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Game 1 loss served as ‘wake-up call’ for Blues

Vladimir Tarasenko scores in the third straight game for St. Louis despite after struggling early in the Stanley Cup Playoffs.

BOSTON — Since their Game 1 defeat to the Boston Bruins Monday night, the St. Louis Blues have heard plenty about the success rate of teams that grab a 1-0 lead in the Stanley Cup Final.

Since the NHL went to a best-of-seven format in 1939, 61 of 79 teams that won the first game of the Final went on to win the series (77.2%). That’s an encouraging statistic for the Bruins, although they don’t have to look too far into the past to see why that number isn’t 100%. Just last season the Vegas Golden Knights took Game 1, but then the Washington Capitals reeled off four straight. The 2011 champion Bruins not only lost the opening game, but fell behind 0-2 to the Vancouver Canucks before staging a comeback to take the series in seven games.

“I think that’s why you guys are doing the stats and we just play on the ice,” said Blues forward Vladimir Tarasenko. “It doesn’t really matter this part of the year. You never know what’s gonna happen.”

Those numbers aren’t in the Blues’ heads, added Tarasenko, who also noted what the Capitals did in 2018.

There’s plenty for the Blues to clean up in Game 2 so as to not fall into an 0-2 hole heading back to St. Louis for Games 3 and 4. They wasted a strong opening 21 minutes and allowed their discipline to ruin the momentum they had grabbed following a strong start.

Bruins goalie Tuukka Rask was basically a “spectator,” as he put it, following the first period as St. Louis mustered only 12 shots on goal over the final 40 minutes, while the Bruins went into attack mode and took 30 shots on Jordan Binnington and scored four times.

“Our support needs to be better, our neutral zone needs to be better,” said Blues forward Jaden Schwartz. “Our zone time wasn’t very high, so we need to do a better job of getting through the neutral zone and supporting the puck in the offensive zone. We just didn’t do a good enough job and didn’t get enough pucks to the net.”

A look the even strength heat map from Game 1 tells just much real estate the Bruins took up in the Blues’ zone (via Natural Stat Trick):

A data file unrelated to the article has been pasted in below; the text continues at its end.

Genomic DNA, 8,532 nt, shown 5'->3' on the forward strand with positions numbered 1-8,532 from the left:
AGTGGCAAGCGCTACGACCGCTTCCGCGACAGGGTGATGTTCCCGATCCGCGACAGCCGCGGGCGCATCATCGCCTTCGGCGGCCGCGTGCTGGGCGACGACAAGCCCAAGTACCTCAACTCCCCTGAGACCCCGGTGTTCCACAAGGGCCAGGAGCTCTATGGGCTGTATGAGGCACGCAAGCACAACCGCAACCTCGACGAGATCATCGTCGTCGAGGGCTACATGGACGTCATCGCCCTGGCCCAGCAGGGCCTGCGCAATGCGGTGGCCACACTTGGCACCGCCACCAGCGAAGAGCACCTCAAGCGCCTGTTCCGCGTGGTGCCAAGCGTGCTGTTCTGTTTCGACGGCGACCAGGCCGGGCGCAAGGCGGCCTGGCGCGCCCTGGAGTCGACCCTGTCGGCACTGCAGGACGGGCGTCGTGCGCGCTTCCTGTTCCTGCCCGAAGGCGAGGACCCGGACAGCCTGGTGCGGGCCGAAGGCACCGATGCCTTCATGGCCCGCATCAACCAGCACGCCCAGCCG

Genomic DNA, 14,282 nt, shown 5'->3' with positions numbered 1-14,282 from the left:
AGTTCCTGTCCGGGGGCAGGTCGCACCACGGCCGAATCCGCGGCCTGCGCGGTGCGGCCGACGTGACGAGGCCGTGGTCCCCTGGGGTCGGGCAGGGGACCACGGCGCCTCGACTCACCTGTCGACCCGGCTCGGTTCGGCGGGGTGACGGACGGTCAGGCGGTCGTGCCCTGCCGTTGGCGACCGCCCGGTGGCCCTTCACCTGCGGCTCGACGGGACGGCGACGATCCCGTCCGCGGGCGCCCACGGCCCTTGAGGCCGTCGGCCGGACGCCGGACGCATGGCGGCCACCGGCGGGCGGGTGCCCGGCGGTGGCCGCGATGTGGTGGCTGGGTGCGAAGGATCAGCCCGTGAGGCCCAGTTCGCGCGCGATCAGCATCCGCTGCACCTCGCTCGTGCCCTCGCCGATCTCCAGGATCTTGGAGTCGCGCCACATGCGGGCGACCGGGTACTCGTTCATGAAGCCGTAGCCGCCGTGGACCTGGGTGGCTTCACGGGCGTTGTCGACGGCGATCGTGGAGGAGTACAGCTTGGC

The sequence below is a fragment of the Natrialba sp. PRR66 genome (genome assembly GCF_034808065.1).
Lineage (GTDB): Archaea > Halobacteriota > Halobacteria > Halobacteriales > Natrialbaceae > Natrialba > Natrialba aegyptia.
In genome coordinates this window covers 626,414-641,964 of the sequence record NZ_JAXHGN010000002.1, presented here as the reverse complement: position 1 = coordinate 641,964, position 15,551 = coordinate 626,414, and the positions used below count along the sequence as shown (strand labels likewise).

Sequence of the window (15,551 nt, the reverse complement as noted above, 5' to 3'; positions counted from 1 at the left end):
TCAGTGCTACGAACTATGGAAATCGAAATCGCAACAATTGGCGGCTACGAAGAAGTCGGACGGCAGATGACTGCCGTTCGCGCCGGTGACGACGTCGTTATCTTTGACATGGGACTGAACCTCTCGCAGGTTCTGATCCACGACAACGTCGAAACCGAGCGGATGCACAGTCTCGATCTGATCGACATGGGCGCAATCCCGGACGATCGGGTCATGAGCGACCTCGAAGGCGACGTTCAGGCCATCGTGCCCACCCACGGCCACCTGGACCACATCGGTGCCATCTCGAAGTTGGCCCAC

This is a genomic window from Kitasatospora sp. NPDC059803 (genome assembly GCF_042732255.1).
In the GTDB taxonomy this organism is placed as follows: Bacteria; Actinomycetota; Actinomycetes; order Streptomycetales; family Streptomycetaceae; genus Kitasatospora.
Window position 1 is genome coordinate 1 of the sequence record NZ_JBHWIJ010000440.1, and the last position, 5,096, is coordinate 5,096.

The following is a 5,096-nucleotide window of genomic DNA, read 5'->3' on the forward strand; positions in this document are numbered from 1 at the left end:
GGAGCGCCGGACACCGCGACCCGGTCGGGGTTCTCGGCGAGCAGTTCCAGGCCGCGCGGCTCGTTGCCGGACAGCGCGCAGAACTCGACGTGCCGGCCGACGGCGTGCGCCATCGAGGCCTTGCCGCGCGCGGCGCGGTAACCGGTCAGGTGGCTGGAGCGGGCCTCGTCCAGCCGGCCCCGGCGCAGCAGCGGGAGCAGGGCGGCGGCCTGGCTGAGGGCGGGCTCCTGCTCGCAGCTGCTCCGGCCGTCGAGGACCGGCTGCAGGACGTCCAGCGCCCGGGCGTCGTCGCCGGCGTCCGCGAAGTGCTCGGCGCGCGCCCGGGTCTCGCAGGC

Screen Shot 2019-05-29 at 2.12.34 PM

Tyler Bozak gave the old hockey cliche of getting pucks in deep and cycling in order for the Blues to increase their zone time. When those pucks were getting behind the defense, however, the Bruins were able to quickly transition out of the zone. That’s one adjustment needed for Game 2.

Discipline is obviously the other area that needs fixing. The Blues gave a Bruins’ power play that was clicking at 34% five opportunities in Game 1. Boston only scored once — Charlie McAvoy’s tying goal 12:41 into the second period — but it prevented St. Louis from maintaining a hold on the game.

Teams that have gone up 2-0 in the Stanley Cup Final have won the series 46 of the last 51 times. We’re one game in and there’s still plenty of hockey left to play. What gets cleaned up between Games 1 and 2 for the Blues will determine just how desperate they’ll have to become when the series shifts to St. Louis after Wednesday night.

“We did a little too much feeling it out and just deviated from our game plan,” said Ryan O’Reilly. “It’s a wake-up call for us. Whether it’s coming off a high and not realizing the work that we got to put in. We’re not worried. We know we have to get back and it’s not going to be easy, but we’re confident in each other.”

Blues-Bruins Game 2 is Wednesday night at 8 p.m. ET from TD Garden on NBCSN and the NBC Sports app.

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Sean Leahy is a writer for Pro Hockey Talk on NBC Sports. Drop him a line at or follow him on Twitter @Sean_Leahy.